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Changes in muscle tissue of shrinking Antarctic krill


McGaffin, AF and Nicol, S and Ritz, DA, Changes in muscle tissue of shrinking Antarctic krill, Polar Biology, 25, (3) pp. 180-186. ISSN 0722-4060 (2002) [Refereed Article]

DOI: doi:10.1007/s003000100325


We examined the mechanism by which Antarctic krill, Euphausia superba, shrink, and suggest that cellular changes occurring during shrinkage may provide a means for identifying krill that have undergone shrinkage. We compared the muscle tissue of juvenile, adult and shrunken adult krill to identify changes in cell number associated with maturity and shrinkage. Comparison of the absolute number and density of nuclei in abdominal segments of juvenile, adult and shrunken adult krill revealed differences related to maturity and shrinkage. Shrunken adult krill had nearly twice as many nuclei per unit area than adult krill that had not shrunk. This suggests that krill shrink by a reduction in cell volume, rather than cell loss. This simply detected variation in muscle cell nucleus density may be useful in distinguishing shrunken adult krill from juveniles, and contribute to our knowledge of age structure in natural populations.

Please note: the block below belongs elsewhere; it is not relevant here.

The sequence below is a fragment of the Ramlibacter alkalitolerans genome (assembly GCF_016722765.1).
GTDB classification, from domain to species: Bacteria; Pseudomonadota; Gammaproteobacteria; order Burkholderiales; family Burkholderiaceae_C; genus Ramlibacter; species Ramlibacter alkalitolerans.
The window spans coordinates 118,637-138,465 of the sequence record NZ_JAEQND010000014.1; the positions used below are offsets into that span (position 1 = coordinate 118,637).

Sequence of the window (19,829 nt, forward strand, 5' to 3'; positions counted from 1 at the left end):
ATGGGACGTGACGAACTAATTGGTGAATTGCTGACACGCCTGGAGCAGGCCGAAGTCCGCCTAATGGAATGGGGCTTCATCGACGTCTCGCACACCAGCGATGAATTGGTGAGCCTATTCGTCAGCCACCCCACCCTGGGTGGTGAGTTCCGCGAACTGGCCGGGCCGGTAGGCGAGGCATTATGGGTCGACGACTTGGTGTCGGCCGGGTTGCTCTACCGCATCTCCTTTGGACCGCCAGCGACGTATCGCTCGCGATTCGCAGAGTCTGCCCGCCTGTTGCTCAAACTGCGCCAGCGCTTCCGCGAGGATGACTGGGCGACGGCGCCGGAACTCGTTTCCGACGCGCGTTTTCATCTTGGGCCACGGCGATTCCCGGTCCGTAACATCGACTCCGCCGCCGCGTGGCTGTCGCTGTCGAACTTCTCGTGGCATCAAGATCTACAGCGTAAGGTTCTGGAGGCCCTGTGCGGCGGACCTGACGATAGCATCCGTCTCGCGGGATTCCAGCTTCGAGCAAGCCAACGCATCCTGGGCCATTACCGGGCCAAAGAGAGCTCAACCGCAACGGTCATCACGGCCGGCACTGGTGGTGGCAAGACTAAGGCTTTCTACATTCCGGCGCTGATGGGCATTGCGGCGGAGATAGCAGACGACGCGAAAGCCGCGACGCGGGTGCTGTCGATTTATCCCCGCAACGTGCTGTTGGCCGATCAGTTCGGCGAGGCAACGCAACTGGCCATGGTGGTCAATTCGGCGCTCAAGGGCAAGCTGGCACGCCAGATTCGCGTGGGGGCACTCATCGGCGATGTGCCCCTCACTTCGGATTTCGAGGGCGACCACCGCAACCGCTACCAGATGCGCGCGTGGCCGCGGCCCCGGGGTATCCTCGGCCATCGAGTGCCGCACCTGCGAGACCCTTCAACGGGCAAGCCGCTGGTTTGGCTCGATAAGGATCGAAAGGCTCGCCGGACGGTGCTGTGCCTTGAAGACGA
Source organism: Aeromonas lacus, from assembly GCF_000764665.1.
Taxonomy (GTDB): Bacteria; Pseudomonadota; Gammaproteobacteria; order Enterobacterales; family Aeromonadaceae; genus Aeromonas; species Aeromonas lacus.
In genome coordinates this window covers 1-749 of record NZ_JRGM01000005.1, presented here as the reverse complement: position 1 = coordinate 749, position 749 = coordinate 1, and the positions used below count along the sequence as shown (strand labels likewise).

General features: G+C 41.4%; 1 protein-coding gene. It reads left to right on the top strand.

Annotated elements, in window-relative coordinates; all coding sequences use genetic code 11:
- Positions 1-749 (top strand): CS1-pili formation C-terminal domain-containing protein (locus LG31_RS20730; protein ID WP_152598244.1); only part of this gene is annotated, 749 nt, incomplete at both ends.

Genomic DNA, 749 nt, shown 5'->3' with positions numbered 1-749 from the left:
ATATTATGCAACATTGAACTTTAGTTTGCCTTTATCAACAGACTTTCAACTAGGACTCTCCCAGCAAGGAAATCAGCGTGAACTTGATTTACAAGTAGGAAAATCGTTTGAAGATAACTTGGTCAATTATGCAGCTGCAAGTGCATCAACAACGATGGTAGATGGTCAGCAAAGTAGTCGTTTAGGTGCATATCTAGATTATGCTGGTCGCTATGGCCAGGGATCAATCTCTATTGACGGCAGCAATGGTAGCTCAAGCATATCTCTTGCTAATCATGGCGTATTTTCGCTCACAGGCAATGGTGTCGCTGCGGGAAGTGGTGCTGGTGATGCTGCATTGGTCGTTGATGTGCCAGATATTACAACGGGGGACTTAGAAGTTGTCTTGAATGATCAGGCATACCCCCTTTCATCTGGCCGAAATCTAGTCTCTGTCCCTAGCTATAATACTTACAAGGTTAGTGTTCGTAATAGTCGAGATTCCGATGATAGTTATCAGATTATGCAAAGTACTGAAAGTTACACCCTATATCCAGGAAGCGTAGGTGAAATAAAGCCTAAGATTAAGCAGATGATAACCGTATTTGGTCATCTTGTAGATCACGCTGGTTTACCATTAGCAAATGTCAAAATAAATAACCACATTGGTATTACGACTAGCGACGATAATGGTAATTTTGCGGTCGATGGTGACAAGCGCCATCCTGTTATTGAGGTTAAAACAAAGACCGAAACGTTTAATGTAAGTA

Item Details

Item Type:Refereed Article
Research Division:Biological Sciences
Research Group:Ecology
Research Field:Marine and estuarine ecology (incl. marine ichthyology)
Objective Division:Expanding Knowledge
Objective Group:Expanding knowledge
Objective Field:Expanding knowledge in the environmental sciences
UTAS Author:McGaffin, AF (Ms Angela McGaffin)
UTAS Author:Ritz, DA (Associate Professor David Ritz)
ID Code:21923
Year Published:2002
Web of Science® Times Cited:8
Deposited By:Zoology
Deposited On:2002-08-01
Last Modified:2011-08-01

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